Influence of central set on anticipatory and triggered grip-force adjustments

Carolee J. Winstein, Fay B. Horak, Beth E. Fisher

Research output: Contribution to journalArticle

22 Scopus citations

Abstract

The effects of predictability of load magnitude on anticipatory and triggered grip-force adjustments were studied as nine normal subjects used a precision grip to lift, hold, and replace an instrumented test object. Experience with a predictable stimulus has been shown to enhance magnitude scaling of triggered postural responses to different amplitudes of perturbations. However, this phenomenon, known as a central-set effect, has not been tested systematically for grip-force responses in the hand. In our study, predictability was manipulated by applying load perturbations of different magnitudes to the test object under conditions in which the upcoming load magnitude was presented repeatedly or under conditions in which the load magnitudes were presented randomly, each with two different pre-load grip conditions (unconstrained and constrained). In constrained conditions, initial grip forces were maintained near the minimum level necessary to prevent pre-loaded object slippage, while in unconstrained conditions, no initial grip force restrictions were imposed. The effect of predictable (blocked) and unpredictable (random) load presentations on scaling of anticipatory and triggered grip responses was tested by comparing the slopes of linear regressions between the imposed load and grip response magnitude. Anticipatory and triggered grip force responses were scaled to load magnitude in all conditions. However, regardless of pre-load grip force constraint, the gains (slopes) of grip responses relative to load magnitudes were greater when the magnitude of the upcoming load was predictable than when the load increase was unpredictable. In addition, a central-set effect was evidenced by the fewer number of drop trials in the predictable relative to unpredictable load conditions. Pre-load grip forces showed the greatest set effects. However, grip responses showed larger set effects, based on prediction, when pre-load grip force was constrained to lower levels. These results suggest that anticipatory processes pertaining to load magnitude permit the response gain of both voluntary and triggered rapid grip force adjustments to be set, at least partially, prior to perturbation onset. Comparison of anticipatory set effects for reactive torque and lower extremity EMG postural responses triggered by surface translation perturbations suggests a more general rule governing anticipatory processes.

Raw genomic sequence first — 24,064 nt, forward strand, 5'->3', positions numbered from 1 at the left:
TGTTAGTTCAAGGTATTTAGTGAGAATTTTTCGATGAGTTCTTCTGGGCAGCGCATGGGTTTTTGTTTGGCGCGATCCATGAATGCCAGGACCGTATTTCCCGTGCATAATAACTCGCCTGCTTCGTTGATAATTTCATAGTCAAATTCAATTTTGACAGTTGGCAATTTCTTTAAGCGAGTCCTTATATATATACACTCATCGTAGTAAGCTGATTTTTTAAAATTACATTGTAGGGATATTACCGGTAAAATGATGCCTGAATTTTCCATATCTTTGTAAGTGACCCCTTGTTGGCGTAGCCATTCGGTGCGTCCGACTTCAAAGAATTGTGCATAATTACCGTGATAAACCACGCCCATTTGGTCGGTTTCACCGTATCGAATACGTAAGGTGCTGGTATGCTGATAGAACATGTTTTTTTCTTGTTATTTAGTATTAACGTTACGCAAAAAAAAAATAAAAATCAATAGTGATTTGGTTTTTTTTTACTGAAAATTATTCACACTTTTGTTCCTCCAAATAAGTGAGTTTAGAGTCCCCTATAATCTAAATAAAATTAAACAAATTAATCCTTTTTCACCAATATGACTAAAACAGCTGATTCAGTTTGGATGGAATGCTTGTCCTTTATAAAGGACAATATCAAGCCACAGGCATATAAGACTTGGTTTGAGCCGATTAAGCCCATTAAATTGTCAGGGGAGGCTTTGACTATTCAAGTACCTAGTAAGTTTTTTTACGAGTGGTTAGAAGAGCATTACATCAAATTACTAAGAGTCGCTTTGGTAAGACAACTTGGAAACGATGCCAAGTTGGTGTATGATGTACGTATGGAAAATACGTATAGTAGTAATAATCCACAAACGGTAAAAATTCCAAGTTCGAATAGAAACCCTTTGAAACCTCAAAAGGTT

Original languageEnglish (US)
Pages (from-to)298-308
Number of pages11
JournalExperimental Brain Research
Volume130
Issue number3
DOIs
StatePublished - Jan 1 2000

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Keywords

  • Anticipation
  • Feedforward
  • Grip force
  • Load perturbation
  • Motor control

ASJC Scopus subject areas

  • Neuroscience(all)

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